Jones seems to have addressed each of these areas, and although some of the new coaching hires may have seemed a bit underwhelming at first, the guys all seem solid upon further investigation.
To mitigate the injury problem and to improve both strength and conditioning, Jones hired Rock Gullickson, who’s getting rave reviews already. Even just two or three fewer key injuries would make a huge difference.
In hindsight, it doesn’t make much sense to spend a bunch of money on shiny new defensive coordinator Bob Shoop only to make him fit with your guys. If the defense wasn’t all pulling in the same direction last year, the shakeup in the defensive staff should help. I was surprised to find that the pass defense stats were actually decent last season (notice I said “decent,” not “up to Tennessee’s standards”). What made the pass defense seem so bad was that it was actually terrible at defending the deep ball. The secondary really just needs to fix that one thing without breaking something else, and overall pass defense will be much improved. New defensive backs coach Charlton Warren seems like the right guy for the job. Look up North Carolina’s pass defense last season, and you’ll be convinced. That one small change could produce some very good results.
The bye week
Most all of the good that the team did in September last year came undone in October.
The 2016 season opened with seven consecutive games. The first five were wins, and the sixth was an overtime loss to a Top 10 team on the road despite multiple injuries. The seventh was Alabama dominating a decimated team.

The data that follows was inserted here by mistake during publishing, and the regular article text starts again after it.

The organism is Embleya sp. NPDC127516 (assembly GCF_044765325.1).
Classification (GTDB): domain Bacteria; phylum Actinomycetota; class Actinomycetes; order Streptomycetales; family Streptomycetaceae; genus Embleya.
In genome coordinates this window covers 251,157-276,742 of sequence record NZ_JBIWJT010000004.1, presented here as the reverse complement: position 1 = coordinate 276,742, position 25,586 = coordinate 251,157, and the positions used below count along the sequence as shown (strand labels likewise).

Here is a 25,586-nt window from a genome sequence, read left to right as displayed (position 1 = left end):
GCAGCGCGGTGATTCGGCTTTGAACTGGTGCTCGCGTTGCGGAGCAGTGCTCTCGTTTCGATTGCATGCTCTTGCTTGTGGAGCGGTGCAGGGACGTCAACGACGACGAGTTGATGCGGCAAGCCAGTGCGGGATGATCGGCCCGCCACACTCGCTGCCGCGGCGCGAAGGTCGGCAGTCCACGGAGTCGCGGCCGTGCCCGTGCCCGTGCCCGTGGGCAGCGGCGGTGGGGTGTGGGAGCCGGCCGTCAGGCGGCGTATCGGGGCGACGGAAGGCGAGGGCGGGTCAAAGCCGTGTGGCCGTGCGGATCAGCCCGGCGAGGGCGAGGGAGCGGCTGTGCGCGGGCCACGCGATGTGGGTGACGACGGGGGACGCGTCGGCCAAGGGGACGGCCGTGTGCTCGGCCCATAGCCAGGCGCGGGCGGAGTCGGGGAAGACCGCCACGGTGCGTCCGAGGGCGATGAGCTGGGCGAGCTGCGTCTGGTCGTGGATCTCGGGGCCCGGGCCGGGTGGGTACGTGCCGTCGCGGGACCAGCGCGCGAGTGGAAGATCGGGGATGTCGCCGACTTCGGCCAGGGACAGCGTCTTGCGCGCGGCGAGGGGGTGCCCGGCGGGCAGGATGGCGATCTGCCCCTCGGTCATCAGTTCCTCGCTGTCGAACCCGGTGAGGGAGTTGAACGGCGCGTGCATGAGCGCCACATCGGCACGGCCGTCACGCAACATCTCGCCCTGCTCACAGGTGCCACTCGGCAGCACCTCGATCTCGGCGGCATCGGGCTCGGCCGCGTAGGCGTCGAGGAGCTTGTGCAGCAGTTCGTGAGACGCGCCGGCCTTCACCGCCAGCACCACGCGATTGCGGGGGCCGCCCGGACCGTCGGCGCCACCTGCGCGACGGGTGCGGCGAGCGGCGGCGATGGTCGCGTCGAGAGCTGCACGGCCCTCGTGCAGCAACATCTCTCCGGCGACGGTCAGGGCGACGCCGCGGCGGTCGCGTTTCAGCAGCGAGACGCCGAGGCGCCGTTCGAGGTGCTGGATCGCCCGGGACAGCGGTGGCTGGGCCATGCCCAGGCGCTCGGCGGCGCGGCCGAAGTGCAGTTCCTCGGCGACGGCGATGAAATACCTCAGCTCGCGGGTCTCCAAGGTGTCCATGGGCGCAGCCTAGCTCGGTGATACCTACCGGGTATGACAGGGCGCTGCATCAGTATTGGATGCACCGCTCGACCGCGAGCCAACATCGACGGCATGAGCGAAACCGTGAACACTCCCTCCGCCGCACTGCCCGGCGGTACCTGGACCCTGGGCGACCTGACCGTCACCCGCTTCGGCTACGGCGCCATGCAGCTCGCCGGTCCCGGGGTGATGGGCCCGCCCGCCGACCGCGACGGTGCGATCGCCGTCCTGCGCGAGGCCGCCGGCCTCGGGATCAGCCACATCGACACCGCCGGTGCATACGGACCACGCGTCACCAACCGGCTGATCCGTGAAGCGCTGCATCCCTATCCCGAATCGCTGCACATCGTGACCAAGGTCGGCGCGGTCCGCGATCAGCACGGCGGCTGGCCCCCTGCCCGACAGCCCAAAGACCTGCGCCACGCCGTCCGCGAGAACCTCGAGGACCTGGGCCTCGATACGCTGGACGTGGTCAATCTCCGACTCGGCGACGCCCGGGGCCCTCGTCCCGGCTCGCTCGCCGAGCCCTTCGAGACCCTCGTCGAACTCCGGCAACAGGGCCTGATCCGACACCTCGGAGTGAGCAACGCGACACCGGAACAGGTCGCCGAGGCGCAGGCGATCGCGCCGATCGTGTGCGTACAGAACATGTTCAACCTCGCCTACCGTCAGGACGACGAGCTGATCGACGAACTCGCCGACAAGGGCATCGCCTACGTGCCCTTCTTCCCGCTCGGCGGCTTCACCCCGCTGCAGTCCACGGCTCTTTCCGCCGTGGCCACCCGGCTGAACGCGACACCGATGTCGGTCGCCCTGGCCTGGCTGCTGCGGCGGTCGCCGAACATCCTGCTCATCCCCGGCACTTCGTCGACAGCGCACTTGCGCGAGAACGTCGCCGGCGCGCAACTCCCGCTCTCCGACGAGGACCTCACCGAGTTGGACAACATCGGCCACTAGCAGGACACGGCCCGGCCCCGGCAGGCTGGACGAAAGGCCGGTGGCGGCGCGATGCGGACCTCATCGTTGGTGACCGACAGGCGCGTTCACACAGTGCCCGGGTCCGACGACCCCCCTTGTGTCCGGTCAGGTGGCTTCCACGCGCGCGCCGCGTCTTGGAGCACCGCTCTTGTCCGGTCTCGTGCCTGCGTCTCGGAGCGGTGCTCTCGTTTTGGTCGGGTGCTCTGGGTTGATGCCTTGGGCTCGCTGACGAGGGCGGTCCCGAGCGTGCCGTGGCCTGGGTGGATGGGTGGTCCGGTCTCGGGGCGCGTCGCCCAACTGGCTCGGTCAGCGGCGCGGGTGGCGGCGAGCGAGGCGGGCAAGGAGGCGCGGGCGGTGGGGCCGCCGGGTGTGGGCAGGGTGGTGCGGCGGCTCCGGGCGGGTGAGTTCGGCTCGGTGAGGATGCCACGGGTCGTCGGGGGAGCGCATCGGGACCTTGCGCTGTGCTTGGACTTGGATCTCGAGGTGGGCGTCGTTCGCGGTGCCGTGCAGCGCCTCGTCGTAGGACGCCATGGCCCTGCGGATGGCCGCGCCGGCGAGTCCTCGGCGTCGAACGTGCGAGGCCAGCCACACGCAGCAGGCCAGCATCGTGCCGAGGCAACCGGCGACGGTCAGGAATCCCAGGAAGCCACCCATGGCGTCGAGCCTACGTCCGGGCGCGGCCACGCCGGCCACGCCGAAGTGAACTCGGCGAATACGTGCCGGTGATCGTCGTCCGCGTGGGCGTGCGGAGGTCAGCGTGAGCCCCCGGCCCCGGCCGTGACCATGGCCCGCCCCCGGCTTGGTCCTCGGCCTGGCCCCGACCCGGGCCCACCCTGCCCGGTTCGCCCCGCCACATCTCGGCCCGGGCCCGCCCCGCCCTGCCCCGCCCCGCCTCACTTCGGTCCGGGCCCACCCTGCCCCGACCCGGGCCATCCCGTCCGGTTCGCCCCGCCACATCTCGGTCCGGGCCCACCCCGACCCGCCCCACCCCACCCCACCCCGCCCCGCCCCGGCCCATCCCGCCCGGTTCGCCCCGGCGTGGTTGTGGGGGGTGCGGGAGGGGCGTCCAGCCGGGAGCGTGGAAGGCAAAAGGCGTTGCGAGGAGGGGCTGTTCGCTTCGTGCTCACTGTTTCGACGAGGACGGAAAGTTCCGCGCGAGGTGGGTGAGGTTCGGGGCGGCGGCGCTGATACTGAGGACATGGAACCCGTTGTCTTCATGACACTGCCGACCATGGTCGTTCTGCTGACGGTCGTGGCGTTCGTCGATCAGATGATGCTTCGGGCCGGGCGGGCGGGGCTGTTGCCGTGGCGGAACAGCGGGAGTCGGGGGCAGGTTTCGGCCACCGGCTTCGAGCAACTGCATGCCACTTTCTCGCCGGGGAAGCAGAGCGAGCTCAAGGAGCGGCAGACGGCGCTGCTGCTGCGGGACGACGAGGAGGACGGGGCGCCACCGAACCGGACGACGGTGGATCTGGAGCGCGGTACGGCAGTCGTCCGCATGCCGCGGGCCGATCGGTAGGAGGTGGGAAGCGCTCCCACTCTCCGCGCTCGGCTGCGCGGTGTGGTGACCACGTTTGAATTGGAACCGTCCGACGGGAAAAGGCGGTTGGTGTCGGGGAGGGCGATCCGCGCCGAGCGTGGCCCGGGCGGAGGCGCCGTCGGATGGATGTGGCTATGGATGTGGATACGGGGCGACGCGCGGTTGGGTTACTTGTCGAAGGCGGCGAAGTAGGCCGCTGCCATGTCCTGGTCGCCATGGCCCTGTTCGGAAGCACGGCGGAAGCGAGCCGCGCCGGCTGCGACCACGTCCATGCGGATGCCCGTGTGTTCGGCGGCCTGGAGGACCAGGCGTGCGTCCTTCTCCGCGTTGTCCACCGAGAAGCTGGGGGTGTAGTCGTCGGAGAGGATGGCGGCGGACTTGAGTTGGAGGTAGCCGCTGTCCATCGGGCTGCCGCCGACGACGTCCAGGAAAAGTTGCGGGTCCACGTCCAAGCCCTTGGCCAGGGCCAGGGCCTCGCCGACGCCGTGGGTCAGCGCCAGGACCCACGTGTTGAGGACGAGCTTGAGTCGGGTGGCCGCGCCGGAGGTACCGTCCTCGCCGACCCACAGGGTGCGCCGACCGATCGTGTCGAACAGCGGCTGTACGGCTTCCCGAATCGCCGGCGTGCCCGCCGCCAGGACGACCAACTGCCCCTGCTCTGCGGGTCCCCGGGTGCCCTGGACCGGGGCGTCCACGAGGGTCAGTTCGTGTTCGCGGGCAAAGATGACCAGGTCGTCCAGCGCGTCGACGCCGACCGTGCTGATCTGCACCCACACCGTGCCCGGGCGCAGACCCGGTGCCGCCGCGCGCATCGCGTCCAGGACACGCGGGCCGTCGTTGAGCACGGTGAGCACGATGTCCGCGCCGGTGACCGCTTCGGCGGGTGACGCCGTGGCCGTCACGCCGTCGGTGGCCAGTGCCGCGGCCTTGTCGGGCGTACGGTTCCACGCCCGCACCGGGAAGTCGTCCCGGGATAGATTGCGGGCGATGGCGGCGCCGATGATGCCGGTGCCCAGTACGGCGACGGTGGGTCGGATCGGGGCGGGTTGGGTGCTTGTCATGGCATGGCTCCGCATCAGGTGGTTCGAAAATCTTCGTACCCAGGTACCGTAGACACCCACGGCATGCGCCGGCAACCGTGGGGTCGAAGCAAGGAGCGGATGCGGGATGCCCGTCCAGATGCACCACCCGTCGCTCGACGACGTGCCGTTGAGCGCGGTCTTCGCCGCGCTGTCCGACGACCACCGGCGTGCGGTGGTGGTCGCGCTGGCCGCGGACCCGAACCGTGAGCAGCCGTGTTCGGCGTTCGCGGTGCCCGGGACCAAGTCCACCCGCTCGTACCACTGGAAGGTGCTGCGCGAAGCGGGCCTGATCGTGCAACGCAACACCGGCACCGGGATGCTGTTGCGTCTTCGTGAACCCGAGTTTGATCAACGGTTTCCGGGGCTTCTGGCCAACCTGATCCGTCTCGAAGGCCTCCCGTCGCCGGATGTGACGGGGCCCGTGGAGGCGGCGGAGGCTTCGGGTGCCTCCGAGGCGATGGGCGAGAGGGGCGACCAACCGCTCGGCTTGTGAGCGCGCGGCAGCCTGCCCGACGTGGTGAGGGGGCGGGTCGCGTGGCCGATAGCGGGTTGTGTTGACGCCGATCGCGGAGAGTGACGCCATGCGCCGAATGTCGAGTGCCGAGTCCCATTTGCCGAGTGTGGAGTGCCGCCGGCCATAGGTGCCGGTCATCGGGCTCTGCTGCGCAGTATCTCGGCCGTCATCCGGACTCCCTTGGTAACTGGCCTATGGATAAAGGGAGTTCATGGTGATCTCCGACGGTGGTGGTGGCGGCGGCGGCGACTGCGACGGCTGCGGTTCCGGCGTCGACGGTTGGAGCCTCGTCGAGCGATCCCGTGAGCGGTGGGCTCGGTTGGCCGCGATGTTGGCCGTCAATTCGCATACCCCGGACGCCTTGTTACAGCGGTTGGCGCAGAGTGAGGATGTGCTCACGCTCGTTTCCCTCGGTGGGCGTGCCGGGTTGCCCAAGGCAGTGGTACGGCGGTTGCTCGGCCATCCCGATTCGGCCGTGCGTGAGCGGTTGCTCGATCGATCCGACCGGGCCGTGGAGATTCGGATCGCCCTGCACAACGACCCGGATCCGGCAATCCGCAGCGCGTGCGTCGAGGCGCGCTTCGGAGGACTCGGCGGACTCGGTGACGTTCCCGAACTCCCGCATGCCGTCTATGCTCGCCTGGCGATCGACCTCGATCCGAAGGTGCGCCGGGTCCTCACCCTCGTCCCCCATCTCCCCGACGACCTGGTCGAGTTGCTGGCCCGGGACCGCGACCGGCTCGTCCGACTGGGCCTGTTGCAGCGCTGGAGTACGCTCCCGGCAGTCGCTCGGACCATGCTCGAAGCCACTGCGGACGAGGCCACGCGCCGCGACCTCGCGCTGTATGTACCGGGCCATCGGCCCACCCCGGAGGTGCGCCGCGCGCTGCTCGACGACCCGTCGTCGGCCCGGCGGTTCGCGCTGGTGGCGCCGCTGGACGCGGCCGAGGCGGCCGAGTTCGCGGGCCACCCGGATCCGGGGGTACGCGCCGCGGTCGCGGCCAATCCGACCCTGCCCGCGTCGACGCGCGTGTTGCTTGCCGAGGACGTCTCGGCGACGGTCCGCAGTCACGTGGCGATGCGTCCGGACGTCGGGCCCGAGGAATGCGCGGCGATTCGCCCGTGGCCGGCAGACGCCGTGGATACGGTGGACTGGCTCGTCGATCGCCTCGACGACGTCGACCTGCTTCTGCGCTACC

This year begins much the same way, with all-important games against SEC East rivals Florida and Georgia, a neutral-site game against a dangerous team, and a breather against a bad FBS opponent (Ohio last year; UMass this year). The biggest difference in the first five games is that FCS team Indiana State takes the spot occupied by Appalachian State last year.
But things are much different starting Week Six this fall. Instead of two more consecutive weeks against Top 10 teams, followed by an off week and South Carolina, this year starts with what will likely be a welcome bye week. Then comes South Carolina a week before the Alabama game, and the month concludes with Kentucky.
So last year was two more reps against two of your toughest opponents after an already-long stretch, and then a rest. But this year is a rest, then a regular game, and then your toughest test, followed by a relatively easy game.
October always features a tough game against Alabama, but it’s capacity to completely derail Tennessee’s season this year is much less this year than last.
And then November actually provides something new for the Vols this season as well. Usually the month consists of nothing but teams the Vols should beat. There’s generally no real upside in November, only downside.
But this year, LSU comes to town the second-to-last game of the season, and they are looking like they could be a Top 10 team. If so, then that game provides a late opportunity for Tennessee to prove something. If things have not gone well, they get an additional opportunity to redeem themselves, and if things have gone well, they get a chance to prove that they deserve their ranking.